Lloyds Banking Group said yesterday that one in four of the payment protection insurance (PPI) claims made against it were fraudulent.
A quarter of the claims "are on behalf of customers who do not even have a PPI policy with us", its chief executive Antonio Horta-Osorio said as he revealed that the bank had set aside a further £375m to deal with the mis-selling scandal. That takes the total for Lloyds above £3.5bn.
A decision on whether to claw back further bonuses from former directors, including the former chief executive Eric Daniels, will be taken at the end of this year. In a swipe at the previous regime, Mr Horta-Osorio said: "This is, in relative terms, a small adjustment to our provisions.
"But our share of provisions for PPI is bigger than our share of the retail market. What happened was unacceptable. Lloyds and HBOS sold this product for too long and with too much intensity. That is why I stopped it as soon as I became chief executive."
Mr Horta-Osorio said that, along with other banks, Lloyds had seen a sharp rise in PPI claims in February and March as claims companies ramped up their advertising campaigns, but something of a tail-off in April as the Ministry of Justice, consumer groups and the banks started to warn people against using the claim firms.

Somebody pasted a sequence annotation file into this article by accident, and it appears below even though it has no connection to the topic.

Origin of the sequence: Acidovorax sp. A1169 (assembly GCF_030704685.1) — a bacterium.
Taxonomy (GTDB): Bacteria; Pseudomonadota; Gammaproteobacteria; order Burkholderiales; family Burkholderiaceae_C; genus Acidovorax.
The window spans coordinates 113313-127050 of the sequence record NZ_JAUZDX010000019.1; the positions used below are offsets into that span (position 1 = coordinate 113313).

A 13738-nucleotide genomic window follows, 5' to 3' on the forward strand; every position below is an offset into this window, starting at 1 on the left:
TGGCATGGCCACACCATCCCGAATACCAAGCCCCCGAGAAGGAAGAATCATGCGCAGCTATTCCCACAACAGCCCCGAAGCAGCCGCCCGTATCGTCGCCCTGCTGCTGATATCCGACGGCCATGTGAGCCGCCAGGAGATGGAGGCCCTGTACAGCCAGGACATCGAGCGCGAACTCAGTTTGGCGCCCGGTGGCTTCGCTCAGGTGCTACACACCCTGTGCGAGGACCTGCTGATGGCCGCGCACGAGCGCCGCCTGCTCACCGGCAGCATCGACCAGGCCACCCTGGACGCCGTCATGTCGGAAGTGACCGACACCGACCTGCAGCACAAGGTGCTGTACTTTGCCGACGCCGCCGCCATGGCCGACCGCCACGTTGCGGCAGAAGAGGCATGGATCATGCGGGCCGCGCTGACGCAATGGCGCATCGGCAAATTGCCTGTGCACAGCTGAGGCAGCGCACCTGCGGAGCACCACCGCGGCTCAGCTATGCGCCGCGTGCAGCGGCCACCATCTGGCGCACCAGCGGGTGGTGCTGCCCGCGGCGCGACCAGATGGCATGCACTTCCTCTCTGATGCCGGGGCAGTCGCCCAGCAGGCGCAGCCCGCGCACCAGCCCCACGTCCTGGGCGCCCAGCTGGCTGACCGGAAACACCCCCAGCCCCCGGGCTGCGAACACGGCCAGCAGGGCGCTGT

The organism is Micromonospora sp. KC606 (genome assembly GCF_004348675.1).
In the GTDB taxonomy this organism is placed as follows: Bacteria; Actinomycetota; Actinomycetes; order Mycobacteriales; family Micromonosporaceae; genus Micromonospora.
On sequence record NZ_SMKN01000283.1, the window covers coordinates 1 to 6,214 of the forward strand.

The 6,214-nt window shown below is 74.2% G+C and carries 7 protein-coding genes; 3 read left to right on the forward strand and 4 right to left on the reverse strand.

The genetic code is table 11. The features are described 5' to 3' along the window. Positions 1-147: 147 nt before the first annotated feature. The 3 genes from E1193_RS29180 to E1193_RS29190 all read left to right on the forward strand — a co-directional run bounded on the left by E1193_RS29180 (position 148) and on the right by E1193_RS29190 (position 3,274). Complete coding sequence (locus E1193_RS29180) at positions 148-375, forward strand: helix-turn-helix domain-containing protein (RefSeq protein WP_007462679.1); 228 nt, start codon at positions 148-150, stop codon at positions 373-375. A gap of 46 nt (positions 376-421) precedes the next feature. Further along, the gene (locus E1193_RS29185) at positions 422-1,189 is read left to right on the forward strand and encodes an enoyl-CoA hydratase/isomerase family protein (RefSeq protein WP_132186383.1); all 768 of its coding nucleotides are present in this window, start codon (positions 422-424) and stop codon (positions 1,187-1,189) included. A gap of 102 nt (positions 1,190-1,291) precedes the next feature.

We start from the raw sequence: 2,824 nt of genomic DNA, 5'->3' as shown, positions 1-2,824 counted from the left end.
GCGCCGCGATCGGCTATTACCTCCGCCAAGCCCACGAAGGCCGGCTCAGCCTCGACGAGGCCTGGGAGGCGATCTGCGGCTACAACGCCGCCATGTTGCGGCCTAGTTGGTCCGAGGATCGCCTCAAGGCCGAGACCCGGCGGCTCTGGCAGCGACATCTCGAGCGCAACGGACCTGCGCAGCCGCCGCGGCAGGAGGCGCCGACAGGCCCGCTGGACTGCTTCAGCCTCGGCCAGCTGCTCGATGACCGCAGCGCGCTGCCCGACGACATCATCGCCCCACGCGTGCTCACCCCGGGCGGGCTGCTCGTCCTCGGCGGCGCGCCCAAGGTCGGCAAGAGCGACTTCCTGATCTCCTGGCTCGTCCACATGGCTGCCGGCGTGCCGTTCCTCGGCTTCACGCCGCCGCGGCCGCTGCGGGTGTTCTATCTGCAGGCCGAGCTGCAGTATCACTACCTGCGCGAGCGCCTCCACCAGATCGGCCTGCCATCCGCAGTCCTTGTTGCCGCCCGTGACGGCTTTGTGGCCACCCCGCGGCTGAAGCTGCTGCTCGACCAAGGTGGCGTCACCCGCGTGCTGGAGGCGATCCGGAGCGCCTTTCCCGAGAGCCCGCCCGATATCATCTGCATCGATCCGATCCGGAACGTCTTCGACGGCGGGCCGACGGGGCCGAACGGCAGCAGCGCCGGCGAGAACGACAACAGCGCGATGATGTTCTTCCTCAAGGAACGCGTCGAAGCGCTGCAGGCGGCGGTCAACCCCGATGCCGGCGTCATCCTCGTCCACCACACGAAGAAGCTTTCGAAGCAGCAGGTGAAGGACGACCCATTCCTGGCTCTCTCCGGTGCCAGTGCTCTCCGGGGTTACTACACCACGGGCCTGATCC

He added: "Customers did not realise that they could end up paying up to a third of their compensation to these companies when we have made it easy for them to go on our website themselves to make a claim."
The extra PPI provision meant Lloyds' first-quarter pre-tax profit slipped to £288m from £316m in the same period last year. But Mr Horta-Osorio said the quarter had seen significant progress in strengthening the balance sheet, reshaping the business and reducing risk.
He said he still expected to sell 632 branches under Project Verde before the EU-imposed deadline of November 2013.
"We still have three options," he said. "Co-op remains the preferred bidder; we continue planning for an initial public offering and NBNK [Lord Levene's vehicle] is answering the questions we have asked it. We need to be reassured it can clear regulatory hurdles, provides value for shareholders and is superior to an IPO."
Lloyds shares rose 2.6p to 33.6p yesterday, meaning they about half the average 63.1p paid by the taxpayer in the £17bn bailout.
Richard Hunter, the head of equities at Hargreaves Lansdown, said: "The likelihood of reaching the break-even point seems a long way off, even if Lloyds is making slow and steady progress, whilst the absence of a dividend isanother drag on enticing potential buyers."